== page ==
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#1
08-24-19, 01:39 PM
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I guess my understanding of electrical circuits is quite deficient. I installed two pendant lights, from the attic, and have them wired to a new switch, The new switch has the cable from the light closest to it connected to it (the switch), and a another cable connected to it which will supply the power once I get that cable connected, i.e. spliced to, a line in the attic that is a live line.

I have a line sensor (Commercial Electric brand, model MS8907H). In the attic, I see 3 lines going down into a column (about 18" x 20" dimensions) next to the kitchen. This column has 3 switches on it. One - the left of 3 switches - is a 2-way/3-way switch turns on/off a chandelier light in a foyer; that light can also be turned on/off with two other switches. The cable I see connected to that switch (in the column) is a round and black. The middle switch is a standard single-function switch which is connected to an outlet [this allows turning a lamp, or other device, plugged into the outlet on/off]. The right switch turns a ceiling light on/off.

Let's ignore the left switch mentioned above since it is obviously a special case. My confusion then, regarding the middle and right switch on the column, is that I only see one cable per switch going down into the column. My electrician-deficient brain thinks those switches would require two cables each, one cable supplying power to the switch and one cable supplying power from the switch to the outlet/fixture. So, how the heck can a switch control an outlet or fixture if it only has one cable connected to it?

The other part of my confusion is that my electrical sensor (Commercial Electric brand, model MS8907H) detects power present in the lines leading to the outlet and the light fixture when I know the switches are turned off.

I have attached a photo of the lines I see going into the column from the attic and a photo of the 3-switch panel on the column.

#2
08-24-19, 03:50 PM
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Images don't work. 404 error.

Sounds like you might have switch loops. The power is at the light. Unswitched power goes to the switch on the white. Switched power goes back to the light on the black wire.
You can confirm this by opening the switch box to see if a black and white wire are connected to the switches.

Or it could be that the power feed comes in from the bottom and these are only the switch power and neutral to the lights.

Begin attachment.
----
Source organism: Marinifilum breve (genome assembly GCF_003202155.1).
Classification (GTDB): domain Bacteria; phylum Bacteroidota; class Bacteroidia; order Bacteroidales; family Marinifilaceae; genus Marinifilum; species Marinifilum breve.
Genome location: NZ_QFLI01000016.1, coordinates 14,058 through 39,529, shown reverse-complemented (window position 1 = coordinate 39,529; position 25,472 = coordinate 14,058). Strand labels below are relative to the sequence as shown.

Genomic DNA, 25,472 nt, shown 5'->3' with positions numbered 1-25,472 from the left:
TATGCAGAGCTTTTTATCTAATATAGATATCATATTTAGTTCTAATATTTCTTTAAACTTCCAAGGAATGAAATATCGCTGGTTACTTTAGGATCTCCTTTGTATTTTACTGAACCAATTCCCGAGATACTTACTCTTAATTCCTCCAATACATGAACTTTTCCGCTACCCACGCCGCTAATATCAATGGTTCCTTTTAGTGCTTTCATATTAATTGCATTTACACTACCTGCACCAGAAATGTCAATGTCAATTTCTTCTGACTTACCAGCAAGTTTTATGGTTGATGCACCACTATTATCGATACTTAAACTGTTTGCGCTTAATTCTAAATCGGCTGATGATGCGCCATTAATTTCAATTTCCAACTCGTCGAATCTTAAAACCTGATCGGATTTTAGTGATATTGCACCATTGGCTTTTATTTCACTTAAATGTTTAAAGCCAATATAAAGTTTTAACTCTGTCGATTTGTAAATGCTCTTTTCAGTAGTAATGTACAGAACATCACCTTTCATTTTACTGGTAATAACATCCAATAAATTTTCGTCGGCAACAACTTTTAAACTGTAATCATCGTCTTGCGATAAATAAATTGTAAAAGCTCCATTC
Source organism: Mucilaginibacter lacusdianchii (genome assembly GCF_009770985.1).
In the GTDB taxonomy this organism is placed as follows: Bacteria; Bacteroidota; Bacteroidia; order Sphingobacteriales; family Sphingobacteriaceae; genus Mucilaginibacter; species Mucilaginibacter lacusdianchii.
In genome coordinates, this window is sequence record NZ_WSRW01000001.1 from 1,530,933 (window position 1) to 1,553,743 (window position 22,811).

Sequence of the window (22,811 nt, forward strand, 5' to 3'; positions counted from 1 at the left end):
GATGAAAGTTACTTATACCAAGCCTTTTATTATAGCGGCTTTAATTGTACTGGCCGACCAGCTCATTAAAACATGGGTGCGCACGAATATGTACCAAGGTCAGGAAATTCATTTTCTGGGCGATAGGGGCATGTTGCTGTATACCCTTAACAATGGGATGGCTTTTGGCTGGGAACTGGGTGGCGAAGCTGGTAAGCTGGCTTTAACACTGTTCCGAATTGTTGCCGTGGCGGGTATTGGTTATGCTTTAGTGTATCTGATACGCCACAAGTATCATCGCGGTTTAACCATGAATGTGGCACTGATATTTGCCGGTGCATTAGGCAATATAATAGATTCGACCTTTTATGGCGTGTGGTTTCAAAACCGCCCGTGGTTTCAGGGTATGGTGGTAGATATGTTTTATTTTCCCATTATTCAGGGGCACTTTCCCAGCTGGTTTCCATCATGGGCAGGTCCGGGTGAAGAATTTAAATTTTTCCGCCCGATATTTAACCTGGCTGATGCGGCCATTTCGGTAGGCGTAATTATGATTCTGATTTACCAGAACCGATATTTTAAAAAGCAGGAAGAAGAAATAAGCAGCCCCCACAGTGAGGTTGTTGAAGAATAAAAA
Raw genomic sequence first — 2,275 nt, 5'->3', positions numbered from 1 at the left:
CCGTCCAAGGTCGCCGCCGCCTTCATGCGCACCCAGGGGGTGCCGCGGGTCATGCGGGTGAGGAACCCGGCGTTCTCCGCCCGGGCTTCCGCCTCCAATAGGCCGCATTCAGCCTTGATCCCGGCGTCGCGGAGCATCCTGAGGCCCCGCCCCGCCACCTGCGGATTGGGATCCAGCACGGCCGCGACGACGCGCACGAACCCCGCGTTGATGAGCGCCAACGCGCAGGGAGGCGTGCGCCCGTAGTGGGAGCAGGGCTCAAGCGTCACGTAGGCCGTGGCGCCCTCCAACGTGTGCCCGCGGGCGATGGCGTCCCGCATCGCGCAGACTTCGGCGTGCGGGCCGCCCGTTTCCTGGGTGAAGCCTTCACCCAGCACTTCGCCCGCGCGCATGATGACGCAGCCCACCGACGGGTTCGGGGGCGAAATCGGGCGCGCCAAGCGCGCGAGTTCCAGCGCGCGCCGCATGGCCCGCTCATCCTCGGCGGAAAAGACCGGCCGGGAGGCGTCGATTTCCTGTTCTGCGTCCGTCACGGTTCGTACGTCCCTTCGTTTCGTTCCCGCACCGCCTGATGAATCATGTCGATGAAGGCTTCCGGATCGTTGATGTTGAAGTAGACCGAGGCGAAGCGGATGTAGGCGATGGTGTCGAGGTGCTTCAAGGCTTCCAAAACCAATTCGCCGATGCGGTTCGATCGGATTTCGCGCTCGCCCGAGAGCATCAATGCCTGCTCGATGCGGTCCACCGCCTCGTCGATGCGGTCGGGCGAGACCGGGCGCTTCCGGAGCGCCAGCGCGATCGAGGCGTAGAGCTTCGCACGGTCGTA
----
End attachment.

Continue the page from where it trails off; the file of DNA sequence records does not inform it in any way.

#3
08-24-19, 05:29 PM
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OK, I removed the cover plate on the 3-switch panel shown in one of the photos and I see that a black and white wire is connected to the middle switch (controls an outlet) and the right switch (controls an existing ceiling light).

Edit: Oh, regarding the images, I'll take the other approach to post them here.

Last edited by dderolph; 08-24-19 at 05:48 PM. Reason: to insert images
#4
08-24-19, 05:55 PM
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I'm trying to post the images.

Attached Images
#5
08-24-19, 08:06 PM
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Black and white wire on the switch indicates a switch loop. Power is at the fixture.

#6
08-25-19, 10:08 AM
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As I continue thinking about this, I have been thinking I need to tap into a line coming from the main circuit box before the line has reached any other device (outlet, light, switch,etc.). While this might not be technically necessary, it should help alleviate confusion about potential connections. Does that make sense?

I just located 7 lines coming up into the attic; since I know they are directly above the main circuit box, which is in the garage (this home has no basement), I know I have 7 potential lines to tap into before they reach any device. I do not yet know where all these lines go since they are covered with loose insulation and I have to poke down into the insulation to follow the path of these electric lines. I have identified one line as supporting an outlet for the refrigerator. Apparently, the refrigerator is the only thing on this line; the notation on the door of the main circuit box simply says "Refrig" for one of the breakers. That breaker is 20 Amps. How does this sound?